Utility and Effectiveness of a Remote Telepresence Robotic System in Nursing Education in a Simulated Care Environment11/01/2014
Background: There is a growing shortage of nursing graduates and faculty to prepare students for careers in nursing. One way to ameliorate this paradigm is to integrate technology such as a remote presence robot (RPR) in both clinical and educational settings.
Materials and Methods: The InTouch Health (Santa Barbara, CA) RP-7, an RPR, was deployed in a simulated, multigenerational home where nursing students and faculty interact in a variety of activities. Seventy students and five faculty members were instructed by a remotely located instructor who controlled the RP-7 from a distant site. Students and faculty, using questionnaires, provided feedback on the didactic interaction.
Results: Of the 70 student participants, 56 (80%) responded, and faculty and clinical staff were 100% compliant, resulting in 69 total respondents. Using Krippendorf's themes of (1) usefulness, (2) acceptability, and (3) impact, the data indicated the following. The majority of the students (89%) had no previous experience with the RPR, but the majority (75%) felt that the RPR was a good faculty extender. The students were initially evenly split on first exposure in (a) a positive experience, (b) a negative experience, or (c) a mixed experience. Although there were some technical challenges in operations, these were not deemed significant; nevertheless, they must be addressed.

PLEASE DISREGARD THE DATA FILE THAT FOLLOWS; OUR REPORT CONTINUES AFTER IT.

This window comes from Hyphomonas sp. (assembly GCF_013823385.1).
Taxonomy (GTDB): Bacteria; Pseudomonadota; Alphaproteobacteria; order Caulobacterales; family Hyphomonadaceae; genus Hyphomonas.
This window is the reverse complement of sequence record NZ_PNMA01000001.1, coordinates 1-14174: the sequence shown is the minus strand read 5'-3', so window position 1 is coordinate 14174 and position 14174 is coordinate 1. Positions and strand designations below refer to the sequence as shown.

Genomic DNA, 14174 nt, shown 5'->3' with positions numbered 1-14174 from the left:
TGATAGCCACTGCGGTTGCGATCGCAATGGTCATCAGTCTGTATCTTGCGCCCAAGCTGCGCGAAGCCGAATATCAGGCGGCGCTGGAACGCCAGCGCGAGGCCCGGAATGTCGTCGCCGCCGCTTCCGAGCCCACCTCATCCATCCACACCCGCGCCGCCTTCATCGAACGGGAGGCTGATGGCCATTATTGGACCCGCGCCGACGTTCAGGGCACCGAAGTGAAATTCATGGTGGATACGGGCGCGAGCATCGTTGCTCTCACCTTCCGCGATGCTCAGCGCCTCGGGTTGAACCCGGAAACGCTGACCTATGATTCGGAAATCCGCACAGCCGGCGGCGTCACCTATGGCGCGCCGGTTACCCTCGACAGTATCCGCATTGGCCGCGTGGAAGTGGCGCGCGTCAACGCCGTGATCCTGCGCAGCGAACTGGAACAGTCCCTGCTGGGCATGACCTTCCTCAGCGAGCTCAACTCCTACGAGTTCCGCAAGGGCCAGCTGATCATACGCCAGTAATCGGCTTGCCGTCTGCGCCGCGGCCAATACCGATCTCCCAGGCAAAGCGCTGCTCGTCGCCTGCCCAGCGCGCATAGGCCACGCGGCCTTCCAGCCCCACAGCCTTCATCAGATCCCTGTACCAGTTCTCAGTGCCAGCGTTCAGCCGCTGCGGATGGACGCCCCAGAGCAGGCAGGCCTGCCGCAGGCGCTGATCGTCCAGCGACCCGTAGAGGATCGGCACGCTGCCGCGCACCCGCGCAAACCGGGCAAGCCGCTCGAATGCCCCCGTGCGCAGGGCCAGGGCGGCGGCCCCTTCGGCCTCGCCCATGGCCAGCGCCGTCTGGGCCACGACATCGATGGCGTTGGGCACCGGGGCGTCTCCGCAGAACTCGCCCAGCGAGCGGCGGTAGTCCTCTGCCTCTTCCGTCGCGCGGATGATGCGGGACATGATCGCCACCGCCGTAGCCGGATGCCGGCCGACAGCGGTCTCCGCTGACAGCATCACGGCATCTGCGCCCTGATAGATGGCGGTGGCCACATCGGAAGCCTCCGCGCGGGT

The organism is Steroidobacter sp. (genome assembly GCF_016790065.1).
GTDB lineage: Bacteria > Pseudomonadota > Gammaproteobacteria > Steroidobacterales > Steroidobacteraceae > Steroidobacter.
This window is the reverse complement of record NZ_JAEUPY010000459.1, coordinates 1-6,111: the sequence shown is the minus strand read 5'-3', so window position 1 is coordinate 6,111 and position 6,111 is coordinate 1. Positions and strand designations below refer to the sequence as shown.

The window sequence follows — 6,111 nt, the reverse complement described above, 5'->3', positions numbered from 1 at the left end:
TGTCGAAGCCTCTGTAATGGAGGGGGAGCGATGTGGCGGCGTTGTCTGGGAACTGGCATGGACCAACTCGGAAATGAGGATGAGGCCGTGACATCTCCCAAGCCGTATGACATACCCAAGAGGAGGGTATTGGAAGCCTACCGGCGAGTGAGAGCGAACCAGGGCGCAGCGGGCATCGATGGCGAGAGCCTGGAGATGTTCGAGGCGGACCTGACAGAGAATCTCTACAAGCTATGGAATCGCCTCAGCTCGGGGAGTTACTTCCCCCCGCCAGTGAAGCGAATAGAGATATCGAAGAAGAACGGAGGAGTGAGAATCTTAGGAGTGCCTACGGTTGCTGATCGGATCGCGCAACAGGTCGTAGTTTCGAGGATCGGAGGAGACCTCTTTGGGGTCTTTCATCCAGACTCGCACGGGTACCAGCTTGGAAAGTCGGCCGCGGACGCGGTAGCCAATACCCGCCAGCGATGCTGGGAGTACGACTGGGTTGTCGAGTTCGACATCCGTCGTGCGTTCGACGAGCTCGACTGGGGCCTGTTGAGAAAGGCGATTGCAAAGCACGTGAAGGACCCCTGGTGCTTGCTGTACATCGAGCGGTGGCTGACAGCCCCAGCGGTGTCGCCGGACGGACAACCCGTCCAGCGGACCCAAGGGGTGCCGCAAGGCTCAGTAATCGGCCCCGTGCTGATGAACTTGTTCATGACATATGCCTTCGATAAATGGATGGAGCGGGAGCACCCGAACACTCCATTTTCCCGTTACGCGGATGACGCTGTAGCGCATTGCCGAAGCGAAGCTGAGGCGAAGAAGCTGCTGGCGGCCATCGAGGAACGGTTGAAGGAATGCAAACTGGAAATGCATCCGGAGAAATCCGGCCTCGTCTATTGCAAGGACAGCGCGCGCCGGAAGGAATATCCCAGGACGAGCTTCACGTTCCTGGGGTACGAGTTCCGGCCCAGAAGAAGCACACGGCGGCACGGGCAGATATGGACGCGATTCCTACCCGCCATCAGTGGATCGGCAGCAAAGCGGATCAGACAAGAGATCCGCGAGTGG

Conclusions: The results of this study support the use of RPRs as faculty extenders to facilitate course quality assurance when the lead faculty is not on site. Both faculty and students perceive this type of technology as a potential faculty extender, but both faculty and students need preparation for the experience.